The most widely quoted of the Climategate emails was that from the CRU’s director, Philip Jones, saying that he had used “Mike’s Nature trick” to “hide the decline”. If there was anything in the CRU’s record which a proper inquiry should have addressed it was the story behind this email, because what it highlighted was the device used by the CRU to get round the fact that its tree-ring data hopelessly failed to show the result the warmist establishment wanted. When their Siberian tree rings showed temperatures in the late 20th century sharply dropping rather than rising, the “trick” used by Prof Jones and his colleague Dr Keith Briffa, copied from Mike Mann’s own “hockey stick”, was simply to delete the downward curve shown by the tree rings, replacing them with late 20th-century temperature data to show the dramatic warming
The significance of this sleight of hand can scarcely be exaggerated. Why, in using this misleading graph, did the IPCC not explain the trick that had been played by its leading scientists? If tree rings were so inadequate in reflecting 20th-century temperatures, why should they be relied on to reflect temperatures in earlier centuries? Why, when fresh Siberian tree ring data came to light, making a nonsense of the CRU’s earlier temperature reconstructions, did the CRU simply ignore the new data?
Anyone who has followed the meticulous analysis of this curious story by Steve McIntyre on his Climate Audit website might well conclude that we are looking here at a complete travesty of proper scientific procedure, matched only by the bizarre methods used by Mann himself to construct his original hockey stick. Yet these are the men, Mann, Jones and Briffa, who acted as the “lead authors” of the key chapters of the IPCC’s 2001 and 2007 reports.
They quite shamelessly promoted the rewriting of history produced by themselves and a small group of colleagues – the so-called Hockey Team – which the IPCC in turn used as its main evidence to convince the politicians that the world faces unprecedented warming.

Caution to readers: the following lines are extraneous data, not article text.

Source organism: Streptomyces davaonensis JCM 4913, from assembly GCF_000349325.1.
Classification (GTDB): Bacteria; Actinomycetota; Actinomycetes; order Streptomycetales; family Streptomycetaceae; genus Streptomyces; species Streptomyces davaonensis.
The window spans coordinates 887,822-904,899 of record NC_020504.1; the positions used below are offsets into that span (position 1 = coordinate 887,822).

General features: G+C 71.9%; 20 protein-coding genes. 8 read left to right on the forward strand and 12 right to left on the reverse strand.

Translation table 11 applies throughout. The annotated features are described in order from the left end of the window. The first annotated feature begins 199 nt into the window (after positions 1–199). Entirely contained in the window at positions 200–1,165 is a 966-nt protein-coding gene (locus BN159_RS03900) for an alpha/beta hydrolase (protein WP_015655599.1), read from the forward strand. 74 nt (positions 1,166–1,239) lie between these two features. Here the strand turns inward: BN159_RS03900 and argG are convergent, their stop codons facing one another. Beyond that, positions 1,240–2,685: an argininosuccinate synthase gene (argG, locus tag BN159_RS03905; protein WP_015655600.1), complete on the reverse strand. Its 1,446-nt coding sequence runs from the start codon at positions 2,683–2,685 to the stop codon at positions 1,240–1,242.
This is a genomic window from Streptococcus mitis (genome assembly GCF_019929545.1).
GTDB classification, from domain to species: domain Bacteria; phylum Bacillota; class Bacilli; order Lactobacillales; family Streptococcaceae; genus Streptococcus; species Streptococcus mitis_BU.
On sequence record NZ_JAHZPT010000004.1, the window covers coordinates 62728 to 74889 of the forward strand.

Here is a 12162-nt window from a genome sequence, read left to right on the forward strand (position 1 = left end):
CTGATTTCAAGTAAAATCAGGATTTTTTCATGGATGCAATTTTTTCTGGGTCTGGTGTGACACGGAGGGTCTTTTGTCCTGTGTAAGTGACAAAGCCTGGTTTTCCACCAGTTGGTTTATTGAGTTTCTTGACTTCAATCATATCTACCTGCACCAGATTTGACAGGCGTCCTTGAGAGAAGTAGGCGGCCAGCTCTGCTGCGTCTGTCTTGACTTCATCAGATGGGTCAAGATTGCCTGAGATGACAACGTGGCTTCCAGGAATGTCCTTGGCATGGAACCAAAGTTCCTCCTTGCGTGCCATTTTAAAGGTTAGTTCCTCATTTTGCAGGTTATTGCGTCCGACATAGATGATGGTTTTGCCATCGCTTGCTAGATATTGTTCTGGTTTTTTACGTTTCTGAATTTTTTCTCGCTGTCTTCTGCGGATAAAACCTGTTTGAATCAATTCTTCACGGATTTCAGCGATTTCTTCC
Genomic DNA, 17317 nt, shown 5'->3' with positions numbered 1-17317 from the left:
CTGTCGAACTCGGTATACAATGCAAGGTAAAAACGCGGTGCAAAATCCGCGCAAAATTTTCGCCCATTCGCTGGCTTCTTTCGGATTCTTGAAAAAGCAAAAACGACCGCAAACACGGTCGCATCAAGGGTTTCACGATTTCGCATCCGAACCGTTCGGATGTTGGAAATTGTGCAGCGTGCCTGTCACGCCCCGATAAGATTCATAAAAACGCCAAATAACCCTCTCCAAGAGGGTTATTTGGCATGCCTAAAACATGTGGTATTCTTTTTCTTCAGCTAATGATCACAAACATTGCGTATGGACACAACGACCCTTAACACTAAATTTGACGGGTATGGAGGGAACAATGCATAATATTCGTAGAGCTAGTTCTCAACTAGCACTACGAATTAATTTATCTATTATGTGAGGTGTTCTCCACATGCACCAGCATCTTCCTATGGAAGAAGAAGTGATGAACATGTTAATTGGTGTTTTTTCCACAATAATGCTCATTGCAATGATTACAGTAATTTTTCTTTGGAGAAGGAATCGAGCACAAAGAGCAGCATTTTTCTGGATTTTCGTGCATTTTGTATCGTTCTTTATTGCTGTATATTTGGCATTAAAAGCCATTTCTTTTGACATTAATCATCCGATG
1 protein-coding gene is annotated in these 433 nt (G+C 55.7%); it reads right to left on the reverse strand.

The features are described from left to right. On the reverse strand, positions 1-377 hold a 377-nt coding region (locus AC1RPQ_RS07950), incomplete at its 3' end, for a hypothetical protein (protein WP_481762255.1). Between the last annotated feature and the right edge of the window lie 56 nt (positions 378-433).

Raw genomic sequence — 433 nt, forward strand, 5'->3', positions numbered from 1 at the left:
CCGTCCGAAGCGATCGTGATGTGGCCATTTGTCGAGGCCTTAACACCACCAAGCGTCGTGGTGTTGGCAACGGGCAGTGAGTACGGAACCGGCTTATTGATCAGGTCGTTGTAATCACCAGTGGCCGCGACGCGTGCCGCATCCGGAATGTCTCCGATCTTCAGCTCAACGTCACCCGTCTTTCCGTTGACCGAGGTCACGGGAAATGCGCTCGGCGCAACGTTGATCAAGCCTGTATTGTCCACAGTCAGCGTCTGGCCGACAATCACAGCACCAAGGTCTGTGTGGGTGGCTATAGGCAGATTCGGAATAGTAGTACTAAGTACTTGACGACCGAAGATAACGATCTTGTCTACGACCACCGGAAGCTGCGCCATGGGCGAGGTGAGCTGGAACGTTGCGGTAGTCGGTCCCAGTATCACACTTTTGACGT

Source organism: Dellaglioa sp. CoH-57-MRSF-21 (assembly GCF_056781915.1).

Yet scarcely a hint of this hugely important story is contained in the Oxburgh report, which simply glosses it over, hoping to appease critics by throwing in a few vaguely critical comments about how Jones and his team were a trifle “disorganised” in archiving their data. It ignores the utterly damning critiques of the CRU’s methodology produced by McIntyre and McKitrick. It does not even begin to question the way the CRU has compiled its global temperature record, relied on by the IPCC as the most authoritative of all the official data sources for surface temperatures.
Yet this in turn has given rise to all sorts of controversies, not least when Prof Jones last year admitted that much of his data had been “lost” (following his repeated refusals of applications to see it by McIntyre and others). More damaging still was the charge by senior Russian scientists that, in compiling its global record, CRU had cherry-picked the data supplied from Russia, suppressing that from most of the country while retaining the data from the vicinity of cities which, thanks to the “urban heat island” effect, showed a warming trend. So even the accuracy of CRU’s temperature record has been called seriously in doubt, although one would never have guessed it from Oxburgh.
As is reflected in so many political tragedies, from Macbeth to Watergate, it is often not the original dark act itself which leads to nemesis but the later attempts to “trammel up the consequence”. Nothing will do more to reinforce suspicion of the CRU’s conduct than the failure, first by those MPs, and now by the team led by Lord Oxburgh, to address properly the way in which it appears to have abused the principles of true science – a scandal which should be of concern not just to us here in Britain, who paid for it, but across the world.